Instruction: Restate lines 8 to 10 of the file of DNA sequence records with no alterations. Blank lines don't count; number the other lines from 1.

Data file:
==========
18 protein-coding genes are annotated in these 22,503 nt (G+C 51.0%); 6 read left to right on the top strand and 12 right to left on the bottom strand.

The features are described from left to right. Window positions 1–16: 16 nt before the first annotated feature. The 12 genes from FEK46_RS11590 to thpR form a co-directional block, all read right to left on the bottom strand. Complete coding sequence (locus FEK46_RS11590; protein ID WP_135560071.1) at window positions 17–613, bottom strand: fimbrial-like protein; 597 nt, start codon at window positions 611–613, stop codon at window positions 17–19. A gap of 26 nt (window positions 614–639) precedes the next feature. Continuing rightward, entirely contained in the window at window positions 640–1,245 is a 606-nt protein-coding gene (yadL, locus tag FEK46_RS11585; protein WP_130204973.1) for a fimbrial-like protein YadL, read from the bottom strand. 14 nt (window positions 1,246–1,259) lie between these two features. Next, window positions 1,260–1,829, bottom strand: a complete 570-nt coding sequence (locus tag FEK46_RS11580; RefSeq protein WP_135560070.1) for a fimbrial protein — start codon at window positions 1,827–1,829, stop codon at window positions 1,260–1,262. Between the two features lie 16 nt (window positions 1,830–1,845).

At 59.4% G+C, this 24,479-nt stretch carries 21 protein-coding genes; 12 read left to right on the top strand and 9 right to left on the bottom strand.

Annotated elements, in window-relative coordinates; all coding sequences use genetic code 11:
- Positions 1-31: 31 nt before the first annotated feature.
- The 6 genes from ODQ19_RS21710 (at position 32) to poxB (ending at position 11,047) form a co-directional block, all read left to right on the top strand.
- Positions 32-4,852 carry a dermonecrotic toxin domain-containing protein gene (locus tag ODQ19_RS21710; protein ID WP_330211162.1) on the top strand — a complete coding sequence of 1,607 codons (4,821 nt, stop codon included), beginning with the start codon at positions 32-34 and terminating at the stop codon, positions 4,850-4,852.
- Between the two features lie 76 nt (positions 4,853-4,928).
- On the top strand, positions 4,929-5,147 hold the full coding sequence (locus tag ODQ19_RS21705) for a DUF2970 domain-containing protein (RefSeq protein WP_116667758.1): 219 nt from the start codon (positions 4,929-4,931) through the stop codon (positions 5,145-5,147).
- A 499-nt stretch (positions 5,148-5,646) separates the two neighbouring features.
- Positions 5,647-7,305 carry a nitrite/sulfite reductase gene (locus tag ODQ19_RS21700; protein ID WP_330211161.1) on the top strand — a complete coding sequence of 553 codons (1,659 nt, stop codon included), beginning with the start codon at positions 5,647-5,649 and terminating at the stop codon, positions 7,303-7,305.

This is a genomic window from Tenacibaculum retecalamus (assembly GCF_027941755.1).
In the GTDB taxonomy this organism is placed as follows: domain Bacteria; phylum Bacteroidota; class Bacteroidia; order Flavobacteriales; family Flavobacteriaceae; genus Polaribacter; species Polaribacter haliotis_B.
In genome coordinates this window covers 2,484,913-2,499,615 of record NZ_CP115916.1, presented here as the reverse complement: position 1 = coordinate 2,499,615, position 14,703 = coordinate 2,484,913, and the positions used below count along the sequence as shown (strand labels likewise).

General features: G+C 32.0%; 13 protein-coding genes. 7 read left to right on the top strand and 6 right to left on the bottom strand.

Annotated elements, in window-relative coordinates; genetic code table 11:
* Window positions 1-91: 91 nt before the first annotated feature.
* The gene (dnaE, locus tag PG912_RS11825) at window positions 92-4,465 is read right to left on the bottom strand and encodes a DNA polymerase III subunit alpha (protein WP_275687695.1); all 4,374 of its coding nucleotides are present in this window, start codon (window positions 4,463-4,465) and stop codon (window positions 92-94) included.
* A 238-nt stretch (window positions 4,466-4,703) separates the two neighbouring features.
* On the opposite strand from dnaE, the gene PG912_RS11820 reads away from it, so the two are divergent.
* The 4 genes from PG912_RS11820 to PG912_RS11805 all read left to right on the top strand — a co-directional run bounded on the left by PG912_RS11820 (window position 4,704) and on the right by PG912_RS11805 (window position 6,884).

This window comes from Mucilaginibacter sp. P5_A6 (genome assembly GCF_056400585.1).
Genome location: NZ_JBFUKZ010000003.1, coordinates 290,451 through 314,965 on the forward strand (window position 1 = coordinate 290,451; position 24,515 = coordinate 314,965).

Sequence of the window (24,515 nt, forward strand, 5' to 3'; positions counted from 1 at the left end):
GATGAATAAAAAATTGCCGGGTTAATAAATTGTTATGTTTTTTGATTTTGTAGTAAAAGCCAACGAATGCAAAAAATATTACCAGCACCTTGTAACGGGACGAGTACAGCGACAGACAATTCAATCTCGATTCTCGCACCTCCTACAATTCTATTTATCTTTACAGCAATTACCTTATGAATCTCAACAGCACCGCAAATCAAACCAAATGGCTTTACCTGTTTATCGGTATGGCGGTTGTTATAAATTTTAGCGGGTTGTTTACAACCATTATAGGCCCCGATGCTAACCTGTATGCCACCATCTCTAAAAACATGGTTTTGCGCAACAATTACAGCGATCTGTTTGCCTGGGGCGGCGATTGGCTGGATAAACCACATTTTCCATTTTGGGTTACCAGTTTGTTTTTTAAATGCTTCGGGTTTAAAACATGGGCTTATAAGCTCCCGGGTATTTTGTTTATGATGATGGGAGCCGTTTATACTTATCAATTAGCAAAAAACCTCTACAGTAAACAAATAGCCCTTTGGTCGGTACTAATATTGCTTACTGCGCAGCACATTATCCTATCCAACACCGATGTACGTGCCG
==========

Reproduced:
- Between the two features lie 76 nt (positions 4,853-4,928).
- On the top strand, positions 4,929-5,147 hold the full coding sequence (locus tag ODQ19_RS21705) for a DUF2970 domain-containing protein (RefSeq protein WP_116667758.1): 219 nt from the start codon (positions 4,929-4,931) through the stop codon (positions 5,145-5,147).
- A 499-nt stretch (positions 5,148-5,646) separates the two neighbouring features.